‘A wake up call’: Film set for Manchester debut highlights failure to fight climate change

A new film based on Naomi Klein’s bestselling book on climate change will be premiered in Manchester on Saturday 26 September.

The large scale documentary, entitled This Changes Everything and directed by Avi Lewis, was filmed over the course of four years, across five continents and nine different countries.

Following the stories of seven different communities around the globe, This Changes Everything examines life on the front lines of climate change, and the economic systems that have caused it to happen.

With its rallying rhetoric of ‘stop pretending that we control nature’, if anything like the book, viewers can expect a harrowing re-examination of our place on this planet.

Speaking to MM, Ali Abbas, co-ordinator and long-time campaigner for Manchester Friends of the Earth, are doing their best.

Be it through campaigning against fracking or saying yes to renewables, the organisation – made up of 20 to 30 regular volunteers  are doing everything possible to reduce our city’s carbon emissions by 41% before 2020.

He said: “The Paris Climate Conference is just two months away.

“This film is a wake up call – a call to action for people in Manchester and all around the world to organise for change and work together to achieve a more sustainable and just future.

“Fair play to Manchester Council, as they are one of the few leaders to put something into place.

“They set themselves the pretty ambitious target in line with science, and developed it in collaborative way with individuals with different experiences and backgrounds.

“The challenge is now to deliver on that. In terms of progress, they have done good things but there is a lot of inertia there. It takes time for things to happen.

“As a city, Manchester is not on track to meet the targets set for 2020.

“We’re currently looking at 27% by 2020, so we are making some progress but we are not going fast enough at the speed needed.

“The council is one part of this, but it is about all of us. Every person and organisation. Everything we do has an impact on climate change in some small way.”

What makes the film stand out is its message – rather than focus on the global destruction we have created, we are given a clear solution – ‘seize the existential crisis of climate change to transform our failed economic system into something radically better’.

Narrated by Klein herself, the film hopes to fundamentally challenge any ideas we may have about climate change as insignificant.

And with big box office names Alfonso Cuarón, Danny Glover and Seth Macfarlane producing, it stands every chance of making a difference.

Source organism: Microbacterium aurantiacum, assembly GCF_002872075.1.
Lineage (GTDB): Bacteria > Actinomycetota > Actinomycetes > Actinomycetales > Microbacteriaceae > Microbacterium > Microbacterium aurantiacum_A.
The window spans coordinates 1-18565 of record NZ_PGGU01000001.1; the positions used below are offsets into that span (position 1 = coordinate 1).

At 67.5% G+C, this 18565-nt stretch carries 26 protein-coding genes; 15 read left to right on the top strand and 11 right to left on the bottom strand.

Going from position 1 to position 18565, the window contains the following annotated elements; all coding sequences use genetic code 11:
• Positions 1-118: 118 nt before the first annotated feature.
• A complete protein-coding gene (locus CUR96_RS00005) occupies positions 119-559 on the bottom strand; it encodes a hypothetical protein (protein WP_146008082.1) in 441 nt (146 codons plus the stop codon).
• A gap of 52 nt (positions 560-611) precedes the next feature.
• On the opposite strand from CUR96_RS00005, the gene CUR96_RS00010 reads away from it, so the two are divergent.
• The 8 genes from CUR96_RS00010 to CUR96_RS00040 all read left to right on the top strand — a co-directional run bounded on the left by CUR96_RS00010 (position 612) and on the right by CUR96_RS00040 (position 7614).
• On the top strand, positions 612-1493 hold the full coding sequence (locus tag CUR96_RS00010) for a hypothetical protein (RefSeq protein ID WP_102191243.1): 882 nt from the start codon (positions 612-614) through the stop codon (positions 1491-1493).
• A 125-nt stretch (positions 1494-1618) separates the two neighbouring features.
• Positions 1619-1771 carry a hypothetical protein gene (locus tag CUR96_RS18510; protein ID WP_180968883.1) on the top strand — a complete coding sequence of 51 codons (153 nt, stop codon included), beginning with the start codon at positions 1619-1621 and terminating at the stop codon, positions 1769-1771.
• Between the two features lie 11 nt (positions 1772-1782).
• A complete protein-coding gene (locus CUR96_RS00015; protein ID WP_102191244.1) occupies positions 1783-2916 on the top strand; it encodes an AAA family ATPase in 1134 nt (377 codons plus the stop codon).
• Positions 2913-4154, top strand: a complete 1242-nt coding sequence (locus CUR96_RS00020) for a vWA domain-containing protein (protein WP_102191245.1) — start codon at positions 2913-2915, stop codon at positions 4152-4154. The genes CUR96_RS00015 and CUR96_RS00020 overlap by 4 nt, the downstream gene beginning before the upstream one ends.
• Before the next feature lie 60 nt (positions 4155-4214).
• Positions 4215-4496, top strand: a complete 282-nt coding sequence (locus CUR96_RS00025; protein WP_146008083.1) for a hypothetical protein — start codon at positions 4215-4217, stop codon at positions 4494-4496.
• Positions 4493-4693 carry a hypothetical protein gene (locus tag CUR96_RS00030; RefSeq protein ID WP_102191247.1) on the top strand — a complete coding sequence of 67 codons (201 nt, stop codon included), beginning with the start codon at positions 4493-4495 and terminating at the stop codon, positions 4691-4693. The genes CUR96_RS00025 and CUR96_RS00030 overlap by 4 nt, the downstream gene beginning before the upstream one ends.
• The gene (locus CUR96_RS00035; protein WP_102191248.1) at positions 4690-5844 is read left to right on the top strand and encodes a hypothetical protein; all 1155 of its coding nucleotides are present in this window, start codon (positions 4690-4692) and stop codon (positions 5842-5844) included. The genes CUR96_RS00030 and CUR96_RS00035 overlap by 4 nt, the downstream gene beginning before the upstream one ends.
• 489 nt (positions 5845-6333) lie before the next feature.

Next Saturday’s screening will take place at the Manchester Environmental Resource Centre Initiative (MERCi) in Ancoats, with the audience being able to participate in a live Q&A session with Lewis and Klein directly afterwards.

The premiere will be shown simultaneously with dozens of other cities around the world. But how does Manchester fare in terms of climate change?

MFoE, who are hosting the event along with Fossil Free UK, are committed to making Manchester readdress our attitude towards climate change.

And whilst films like This Changes Everything really can make a difference to our attitudes and actions, it is easy to become cynical about our future.

Given that many scientists now think a four degree Celsius rise in temperature is unavoidable, will we ever be able to meet set targets?

And, will these set targets even be substantial enough to make a difference? Mr Abbas remains positive.

“Definitely hope is there. More people understand what is going on now,” he said.

“When you think back to ten years ago, people did not know what climate change was.

“And there is change now. More broadly, austerity and cuts are getting people thinking that they can get up and take action.

“By working together we can stand up and take action. And by working with others, we can use our demographic power to make a difference.”

This Changes Everything will be shown at MERCi, Bridge 5 Mill, 22a Beswick Street, Ancoats, Manchester, M4 7HR. Saturday September 26.

Doors open 6pm. Tickets cost £5 and can be booked here.

More information on Manchester Friends of the Earth and how we can reduce our day to day emissions  can be found on their website.

Image courtesy of Christopher Michel, via Flickr, with thanks.

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